A new study published in the journal Cancer considers the impact of inflammation on prostate cancer patients undergoing androgen deprivation therapy (ADT). Inflammation is a common side effect of ADT, as is fatigue, depression, and cognitive impairment. The study comes from researchers at the Moffitt Cancer Center who have identified a particular inflammation marker that is associated with increased fatigue in patients with prostate cancer.
"This is the first study that we know of that examines the association between inflammation and symptoms of fatigue, depression or cognitive impairment in prostate cancer patients receiving ADT," said Heather Jim, Ph.D., corresponding author and co-leader of the Health Outcomes & Behavior Program at Moffitt. ADT works by reducing the level of testosterone and other androgens, which can eventually shrink tumors or slow cancer cells’ growth. "Because the blocking of testosterone can increase inflammation in the body, we believe that inflammation may also be contributing to these symptoms."
To examine the role of inflammation in the development of symptoms related to ADT, the researchers assessed the fatigue levels and blood of two groups of men: prostate cancer patients beginning ADT and a control group of healthy men the same age. The team analyzed the participants’ blood to check for circulating markers of inflammation such as interleukin-1 receptor antagonist (IL-1RA), interleukin-6 (IL-6), soluble tumor necrosis factor receptor-2 (sTNF-R2) and C-reactive protein (CRP).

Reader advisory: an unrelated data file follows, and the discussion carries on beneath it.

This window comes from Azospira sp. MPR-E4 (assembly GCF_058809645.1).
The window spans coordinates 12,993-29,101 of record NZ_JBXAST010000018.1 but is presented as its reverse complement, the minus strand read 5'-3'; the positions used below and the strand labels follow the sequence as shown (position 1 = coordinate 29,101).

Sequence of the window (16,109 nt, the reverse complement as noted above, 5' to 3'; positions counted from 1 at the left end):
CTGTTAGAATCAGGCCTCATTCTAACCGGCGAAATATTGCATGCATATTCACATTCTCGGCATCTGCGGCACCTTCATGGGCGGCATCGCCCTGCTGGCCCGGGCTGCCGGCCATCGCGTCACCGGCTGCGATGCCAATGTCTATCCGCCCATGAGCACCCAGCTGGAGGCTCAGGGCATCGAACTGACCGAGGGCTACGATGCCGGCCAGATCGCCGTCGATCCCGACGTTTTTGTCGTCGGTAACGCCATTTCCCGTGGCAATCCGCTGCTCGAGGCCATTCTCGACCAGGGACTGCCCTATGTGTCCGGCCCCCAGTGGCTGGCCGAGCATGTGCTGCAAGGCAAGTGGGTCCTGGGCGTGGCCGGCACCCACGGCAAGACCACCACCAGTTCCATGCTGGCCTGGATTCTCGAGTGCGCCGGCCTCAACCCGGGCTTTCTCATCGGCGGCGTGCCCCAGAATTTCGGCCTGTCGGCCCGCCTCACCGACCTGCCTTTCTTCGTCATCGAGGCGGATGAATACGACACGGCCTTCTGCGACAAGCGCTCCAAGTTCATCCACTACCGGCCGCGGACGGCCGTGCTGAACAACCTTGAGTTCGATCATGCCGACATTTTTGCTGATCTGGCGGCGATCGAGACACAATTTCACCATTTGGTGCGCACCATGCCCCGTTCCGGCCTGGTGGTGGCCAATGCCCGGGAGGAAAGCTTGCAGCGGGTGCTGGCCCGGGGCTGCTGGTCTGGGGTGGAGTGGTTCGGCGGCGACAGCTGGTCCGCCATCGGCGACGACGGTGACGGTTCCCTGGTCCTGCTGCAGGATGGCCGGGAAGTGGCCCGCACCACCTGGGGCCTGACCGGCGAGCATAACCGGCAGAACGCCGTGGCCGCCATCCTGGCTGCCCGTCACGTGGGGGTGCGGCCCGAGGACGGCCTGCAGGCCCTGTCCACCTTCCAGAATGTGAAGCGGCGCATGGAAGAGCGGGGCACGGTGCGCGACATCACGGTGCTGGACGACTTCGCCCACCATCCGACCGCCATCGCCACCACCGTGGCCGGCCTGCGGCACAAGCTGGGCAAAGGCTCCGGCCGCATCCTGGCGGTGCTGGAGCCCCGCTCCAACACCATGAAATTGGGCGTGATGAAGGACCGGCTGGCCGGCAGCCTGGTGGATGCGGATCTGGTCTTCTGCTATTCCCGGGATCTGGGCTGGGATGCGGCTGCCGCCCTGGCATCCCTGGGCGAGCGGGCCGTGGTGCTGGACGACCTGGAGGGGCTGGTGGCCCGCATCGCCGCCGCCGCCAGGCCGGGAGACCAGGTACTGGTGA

An increase in IL-6 was seen in patients receiving ADT, as was a significant increase in fatigue. "Interleukin-6 is a pro-inflammatory cytokine that is often associated with disruption of sleep and therefore fatigue," said lead author Aasha Hoogland, Ph.D., who is an applied research scientist in the Health Outcomes & Behavior Program at Moffitt. "Studies have shown testosterone can suppress the effects of IL-6, but ADT limits testosterone production in the body, which is why we may be seeing increased levels in this patient group."
While the researchers are still finetuning their analysis, they say that future steps will include taking steps to understand if interventions like exercise and anti-inflammatory medications can reduce fatigue in ADT patients.